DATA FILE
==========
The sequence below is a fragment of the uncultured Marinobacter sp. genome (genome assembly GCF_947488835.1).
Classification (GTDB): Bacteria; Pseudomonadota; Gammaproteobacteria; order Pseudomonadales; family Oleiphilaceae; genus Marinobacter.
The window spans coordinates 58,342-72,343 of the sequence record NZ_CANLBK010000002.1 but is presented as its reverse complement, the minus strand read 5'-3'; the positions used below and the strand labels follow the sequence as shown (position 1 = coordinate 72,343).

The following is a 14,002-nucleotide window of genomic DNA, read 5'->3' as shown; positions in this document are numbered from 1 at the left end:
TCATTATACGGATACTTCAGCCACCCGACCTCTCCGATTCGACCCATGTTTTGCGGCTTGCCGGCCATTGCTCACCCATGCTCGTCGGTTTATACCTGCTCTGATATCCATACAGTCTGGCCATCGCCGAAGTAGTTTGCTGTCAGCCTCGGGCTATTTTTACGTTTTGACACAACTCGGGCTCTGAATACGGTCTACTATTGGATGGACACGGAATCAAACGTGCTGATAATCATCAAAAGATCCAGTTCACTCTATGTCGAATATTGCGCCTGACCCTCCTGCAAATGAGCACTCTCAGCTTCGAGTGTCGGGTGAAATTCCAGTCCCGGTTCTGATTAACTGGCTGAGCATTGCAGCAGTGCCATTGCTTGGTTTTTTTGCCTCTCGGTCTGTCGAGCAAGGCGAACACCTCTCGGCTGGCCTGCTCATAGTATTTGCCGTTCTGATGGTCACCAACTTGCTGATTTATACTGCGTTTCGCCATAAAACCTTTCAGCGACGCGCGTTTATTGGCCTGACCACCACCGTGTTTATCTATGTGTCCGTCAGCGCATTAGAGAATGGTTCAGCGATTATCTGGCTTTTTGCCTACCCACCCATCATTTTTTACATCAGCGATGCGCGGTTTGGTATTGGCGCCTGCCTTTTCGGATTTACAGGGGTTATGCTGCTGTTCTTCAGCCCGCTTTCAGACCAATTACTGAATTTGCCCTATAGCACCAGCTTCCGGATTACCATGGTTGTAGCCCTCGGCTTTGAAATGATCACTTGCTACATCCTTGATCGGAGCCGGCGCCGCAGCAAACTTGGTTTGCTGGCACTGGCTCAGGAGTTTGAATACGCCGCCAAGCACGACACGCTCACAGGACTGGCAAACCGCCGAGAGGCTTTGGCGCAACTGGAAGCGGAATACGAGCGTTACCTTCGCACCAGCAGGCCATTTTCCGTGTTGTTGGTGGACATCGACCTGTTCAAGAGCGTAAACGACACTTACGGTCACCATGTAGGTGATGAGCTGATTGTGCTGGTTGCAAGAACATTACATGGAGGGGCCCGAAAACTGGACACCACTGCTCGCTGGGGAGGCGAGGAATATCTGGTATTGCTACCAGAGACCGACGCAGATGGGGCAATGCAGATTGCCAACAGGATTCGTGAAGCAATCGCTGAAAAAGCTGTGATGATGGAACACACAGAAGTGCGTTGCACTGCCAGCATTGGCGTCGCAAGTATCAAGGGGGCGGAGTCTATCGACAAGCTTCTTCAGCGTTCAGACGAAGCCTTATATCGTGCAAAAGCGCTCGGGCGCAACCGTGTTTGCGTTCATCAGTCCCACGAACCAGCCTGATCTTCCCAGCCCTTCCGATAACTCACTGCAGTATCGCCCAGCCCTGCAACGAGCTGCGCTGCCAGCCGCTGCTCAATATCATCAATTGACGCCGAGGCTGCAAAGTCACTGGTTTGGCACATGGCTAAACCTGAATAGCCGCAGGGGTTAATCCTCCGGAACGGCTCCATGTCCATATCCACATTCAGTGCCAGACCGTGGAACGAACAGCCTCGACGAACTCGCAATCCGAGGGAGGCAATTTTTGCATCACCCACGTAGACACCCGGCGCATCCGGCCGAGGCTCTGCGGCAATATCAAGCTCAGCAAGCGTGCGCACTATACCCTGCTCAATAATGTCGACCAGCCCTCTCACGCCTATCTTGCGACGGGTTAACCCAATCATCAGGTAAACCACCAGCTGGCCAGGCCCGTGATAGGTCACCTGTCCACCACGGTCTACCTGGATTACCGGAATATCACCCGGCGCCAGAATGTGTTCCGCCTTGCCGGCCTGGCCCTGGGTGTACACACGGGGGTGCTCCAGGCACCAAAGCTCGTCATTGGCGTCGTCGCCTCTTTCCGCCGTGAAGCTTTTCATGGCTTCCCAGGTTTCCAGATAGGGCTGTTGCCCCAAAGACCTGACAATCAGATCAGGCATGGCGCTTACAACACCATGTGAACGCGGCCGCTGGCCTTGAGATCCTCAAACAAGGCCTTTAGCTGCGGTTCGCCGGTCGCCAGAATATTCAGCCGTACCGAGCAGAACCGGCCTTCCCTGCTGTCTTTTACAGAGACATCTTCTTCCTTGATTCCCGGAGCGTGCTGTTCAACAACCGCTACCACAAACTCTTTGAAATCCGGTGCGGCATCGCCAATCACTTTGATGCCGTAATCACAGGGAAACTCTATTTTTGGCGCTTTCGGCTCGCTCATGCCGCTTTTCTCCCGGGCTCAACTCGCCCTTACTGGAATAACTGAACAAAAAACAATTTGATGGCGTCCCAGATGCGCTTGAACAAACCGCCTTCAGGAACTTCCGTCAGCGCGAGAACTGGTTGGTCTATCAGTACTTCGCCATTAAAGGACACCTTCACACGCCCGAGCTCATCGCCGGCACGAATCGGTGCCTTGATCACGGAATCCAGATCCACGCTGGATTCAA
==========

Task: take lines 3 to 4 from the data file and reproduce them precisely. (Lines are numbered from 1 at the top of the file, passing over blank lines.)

The window spans coordinates 58,342-72,343 of the sequence record NZ_CANLBK010000002.1 but is presented as its reverse complement, the minus strand read 5'-3'; the positions used below and the strand labels follow the sequence as shown (position 1 = coordinate 72,343).

The following is a 14,002-nucleotide window of genomic DNA, read 5'->3' as shown; positions in this document are numbered from 1 at the left end: